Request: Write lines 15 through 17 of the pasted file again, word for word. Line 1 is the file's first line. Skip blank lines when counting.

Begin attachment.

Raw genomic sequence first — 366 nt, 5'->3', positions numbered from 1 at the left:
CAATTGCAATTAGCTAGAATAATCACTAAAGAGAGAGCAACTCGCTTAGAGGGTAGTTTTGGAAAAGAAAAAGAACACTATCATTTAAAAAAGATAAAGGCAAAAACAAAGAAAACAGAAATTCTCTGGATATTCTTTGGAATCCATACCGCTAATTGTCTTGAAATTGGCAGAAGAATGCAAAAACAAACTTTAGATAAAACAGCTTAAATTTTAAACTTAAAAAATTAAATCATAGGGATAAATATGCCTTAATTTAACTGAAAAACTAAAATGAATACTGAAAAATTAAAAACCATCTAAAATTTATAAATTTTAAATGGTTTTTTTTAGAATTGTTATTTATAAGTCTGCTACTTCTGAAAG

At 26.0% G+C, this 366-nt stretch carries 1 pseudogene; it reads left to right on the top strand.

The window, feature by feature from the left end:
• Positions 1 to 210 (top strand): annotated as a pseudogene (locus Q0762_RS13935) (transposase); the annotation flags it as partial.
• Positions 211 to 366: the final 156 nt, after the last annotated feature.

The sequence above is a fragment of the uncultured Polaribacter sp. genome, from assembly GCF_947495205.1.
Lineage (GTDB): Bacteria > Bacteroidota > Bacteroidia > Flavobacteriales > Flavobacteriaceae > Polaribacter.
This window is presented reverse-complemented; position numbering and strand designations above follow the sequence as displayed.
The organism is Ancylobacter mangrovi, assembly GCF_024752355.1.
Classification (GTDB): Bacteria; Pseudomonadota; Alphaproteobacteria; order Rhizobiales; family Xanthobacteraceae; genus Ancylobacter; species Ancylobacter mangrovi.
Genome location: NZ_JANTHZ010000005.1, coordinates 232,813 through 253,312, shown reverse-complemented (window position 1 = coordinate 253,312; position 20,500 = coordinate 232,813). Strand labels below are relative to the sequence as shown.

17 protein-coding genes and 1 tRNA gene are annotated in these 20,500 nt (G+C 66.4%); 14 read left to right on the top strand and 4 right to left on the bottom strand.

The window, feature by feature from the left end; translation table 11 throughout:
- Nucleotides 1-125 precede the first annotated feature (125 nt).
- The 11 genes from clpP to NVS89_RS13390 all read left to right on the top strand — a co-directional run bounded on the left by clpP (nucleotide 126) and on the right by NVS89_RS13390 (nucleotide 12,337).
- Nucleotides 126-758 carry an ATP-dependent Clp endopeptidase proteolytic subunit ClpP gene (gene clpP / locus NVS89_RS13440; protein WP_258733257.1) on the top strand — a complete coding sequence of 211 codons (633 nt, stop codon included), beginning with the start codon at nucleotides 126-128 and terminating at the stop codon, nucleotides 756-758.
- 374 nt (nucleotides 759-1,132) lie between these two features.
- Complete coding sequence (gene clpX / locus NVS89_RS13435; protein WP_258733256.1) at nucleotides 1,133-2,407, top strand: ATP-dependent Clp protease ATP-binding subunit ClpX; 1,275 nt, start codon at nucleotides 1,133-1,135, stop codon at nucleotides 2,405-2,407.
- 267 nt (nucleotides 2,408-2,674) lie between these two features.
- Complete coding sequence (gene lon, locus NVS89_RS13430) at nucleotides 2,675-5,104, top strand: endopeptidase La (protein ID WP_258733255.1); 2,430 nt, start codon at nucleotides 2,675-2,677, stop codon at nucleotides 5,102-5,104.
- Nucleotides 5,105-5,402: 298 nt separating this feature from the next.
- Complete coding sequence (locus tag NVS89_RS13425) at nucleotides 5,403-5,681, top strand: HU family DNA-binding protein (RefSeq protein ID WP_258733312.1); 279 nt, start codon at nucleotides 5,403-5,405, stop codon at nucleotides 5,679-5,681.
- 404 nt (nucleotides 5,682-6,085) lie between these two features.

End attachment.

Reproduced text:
- Nucleotides 1-125 precede the first annotated feature (125 nt).
- The 11 genes from clpP to NVS89_RS13390 all read left to right on the top strand — a co-directional run bounded on the left by clpP (nucleotide 126) and on the right by NVS89_RS13390 (nucleotide 12,337).
- Nucleotides 126-758 carry an ATP-dependent Clp endopeptidase proteolytic subunit ClpP gene (gene clpP / locus NVS89_RS13440; protein WP_258733257.1) on the top strand — a complete coding sequence of 211 codons (633 nt, stop codon included), beginning with the start codon at nucleotides 126-128 and terminating at the stop codon, nucleotides 756-758.